February 29, 2012
What's the best thing about leap year? That's easy: It gives us one more day to get ready for next deer season.
These preparations can take many forms, and not all apply to every hunter. On your land, the big question might be whether or not that big 9-pointer you chased all fall made it through the winter alive and well. Thus, most of what you have going on right now is shed hunting and post-season scouting for some better stand locations.
Meanwhile, some hunter two miles down the road might be pondering how much of what to put in for food plots this spring. And yet another local guy is sitting in his home office every evening, doing online research about season dates and license application deadlines for that dream whitetail hunt out west.
All of these are valid ways to spend at least part of the off-season, and all can have a direct impact on how one's 2012 hunts turn out. If you haven't already started your own preparations, it's high time to begin.
Whitetail hunting is by law a seasonal activity. At the same time, for us serious addicts the activities surrounding it know no legal time limits. We view whitetails as the focus of a year-round lifestyle. As a result, sometimes we almost lose track of where one season ends and another begins. Even as we're thinking about the season that just wrapped up, we're trying to figure out how to apply what we just learned (or think we learned), so we can be more successful on hunts yet to come.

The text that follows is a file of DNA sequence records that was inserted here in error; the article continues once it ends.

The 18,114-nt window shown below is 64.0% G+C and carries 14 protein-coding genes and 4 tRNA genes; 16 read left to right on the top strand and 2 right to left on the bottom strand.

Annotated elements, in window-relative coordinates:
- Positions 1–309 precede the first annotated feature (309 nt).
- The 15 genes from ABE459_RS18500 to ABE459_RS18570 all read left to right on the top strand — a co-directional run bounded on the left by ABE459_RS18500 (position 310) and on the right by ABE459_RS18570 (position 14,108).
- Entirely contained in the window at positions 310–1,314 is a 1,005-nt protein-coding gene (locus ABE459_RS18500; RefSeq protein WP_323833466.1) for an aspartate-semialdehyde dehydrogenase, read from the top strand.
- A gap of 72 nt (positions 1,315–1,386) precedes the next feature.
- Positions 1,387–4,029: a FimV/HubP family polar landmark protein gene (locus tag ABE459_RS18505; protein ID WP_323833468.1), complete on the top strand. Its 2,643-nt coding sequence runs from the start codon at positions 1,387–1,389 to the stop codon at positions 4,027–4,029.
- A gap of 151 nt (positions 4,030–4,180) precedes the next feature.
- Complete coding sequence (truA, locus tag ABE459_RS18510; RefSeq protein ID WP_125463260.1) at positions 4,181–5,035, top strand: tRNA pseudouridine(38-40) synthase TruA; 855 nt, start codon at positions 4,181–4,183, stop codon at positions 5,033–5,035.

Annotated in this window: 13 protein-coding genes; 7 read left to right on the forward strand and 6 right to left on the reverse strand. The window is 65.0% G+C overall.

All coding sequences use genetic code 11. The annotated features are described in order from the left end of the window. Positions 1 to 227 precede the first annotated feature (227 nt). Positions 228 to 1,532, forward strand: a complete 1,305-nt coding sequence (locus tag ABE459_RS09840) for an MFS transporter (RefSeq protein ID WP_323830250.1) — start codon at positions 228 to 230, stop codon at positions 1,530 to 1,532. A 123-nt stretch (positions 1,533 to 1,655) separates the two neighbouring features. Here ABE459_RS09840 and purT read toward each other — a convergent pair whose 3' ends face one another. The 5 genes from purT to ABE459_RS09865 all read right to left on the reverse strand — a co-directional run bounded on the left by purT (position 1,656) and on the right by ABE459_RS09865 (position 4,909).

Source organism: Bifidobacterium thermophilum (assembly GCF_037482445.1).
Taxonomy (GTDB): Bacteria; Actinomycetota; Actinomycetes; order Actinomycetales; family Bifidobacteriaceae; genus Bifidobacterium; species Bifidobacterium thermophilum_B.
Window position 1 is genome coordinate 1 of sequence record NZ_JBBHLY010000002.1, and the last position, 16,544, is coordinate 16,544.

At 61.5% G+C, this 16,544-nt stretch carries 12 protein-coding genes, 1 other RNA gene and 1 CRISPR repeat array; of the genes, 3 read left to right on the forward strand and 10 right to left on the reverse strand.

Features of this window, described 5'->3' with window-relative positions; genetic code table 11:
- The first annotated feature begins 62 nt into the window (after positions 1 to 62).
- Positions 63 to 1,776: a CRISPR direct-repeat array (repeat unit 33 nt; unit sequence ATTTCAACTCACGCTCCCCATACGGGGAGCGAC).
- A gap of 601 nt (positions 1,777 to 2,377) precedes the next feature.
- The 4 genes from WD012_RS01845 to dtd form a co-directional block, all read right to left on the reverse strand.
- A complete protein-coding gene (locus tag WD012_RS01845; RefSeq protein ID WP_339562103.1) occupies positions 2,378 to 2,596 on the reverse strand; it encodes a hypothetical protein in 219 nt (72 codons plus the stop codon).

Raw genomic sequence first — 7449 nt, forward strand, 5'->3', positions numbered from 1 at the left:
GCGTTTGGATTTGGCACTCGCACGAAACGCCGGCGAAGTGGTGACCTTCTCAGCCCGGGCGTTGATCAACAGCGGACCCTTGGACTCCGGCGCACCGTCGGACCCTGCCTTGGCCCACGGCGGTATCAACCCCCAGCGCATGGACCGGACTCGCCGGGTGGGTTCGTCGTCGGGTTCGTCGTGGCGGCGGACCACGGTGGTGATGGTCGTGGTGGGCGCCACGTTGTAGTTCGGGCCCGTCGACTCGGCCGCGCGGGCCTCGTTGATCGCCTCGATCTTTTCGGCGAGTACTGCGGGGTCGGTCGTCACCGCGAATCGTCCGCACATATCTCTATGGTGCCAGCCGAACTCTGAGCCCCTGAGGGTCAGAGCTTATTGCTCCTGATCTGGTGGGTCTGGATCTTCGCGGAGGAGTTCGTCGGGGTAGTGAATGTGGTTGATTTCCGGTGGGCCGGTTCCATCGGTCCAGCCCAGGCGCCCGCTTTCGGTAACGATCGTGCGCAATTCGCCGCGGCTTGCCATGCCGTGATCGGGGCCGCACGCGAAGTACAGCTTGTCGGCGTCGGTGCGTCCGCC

(RELATED: Tree Management for Food Plots)
Some hunters simply aren't that good at making the seasonal transition without a hitch. And the reasons for that vary. Often, other obligations and interests take priority. At other times, it's a simple result of burnout. A long hunting season can take a lot out of a person, especially if it ended with tags left unfilled or taxidermists left unvisited.
Another problem is that some hunters simply don't realize how helpful it is to get things done early, especially if the goal is to shoot a mature buck. By waiting too long to zero in on a better hunting area, to scout more productive stand setups or to make habitat improvements, they unwittingly set themselves up for another round of frustration.
(REALTED: Shed Hunting No, No's)
Of course, not everyone takes whitetail hunting all that seriously. Do you think about deer every day of the year? I do, and it's been that way for my entire adult life. Granted, I'm in the "deer business," but I know plenty of non-professionals who share that mindset. Call it an obsession if you wish, but we're really into whitetails, whether it's the middle of the rut or the middle of May. That's just the way it is.
And there are far worse addictions than that!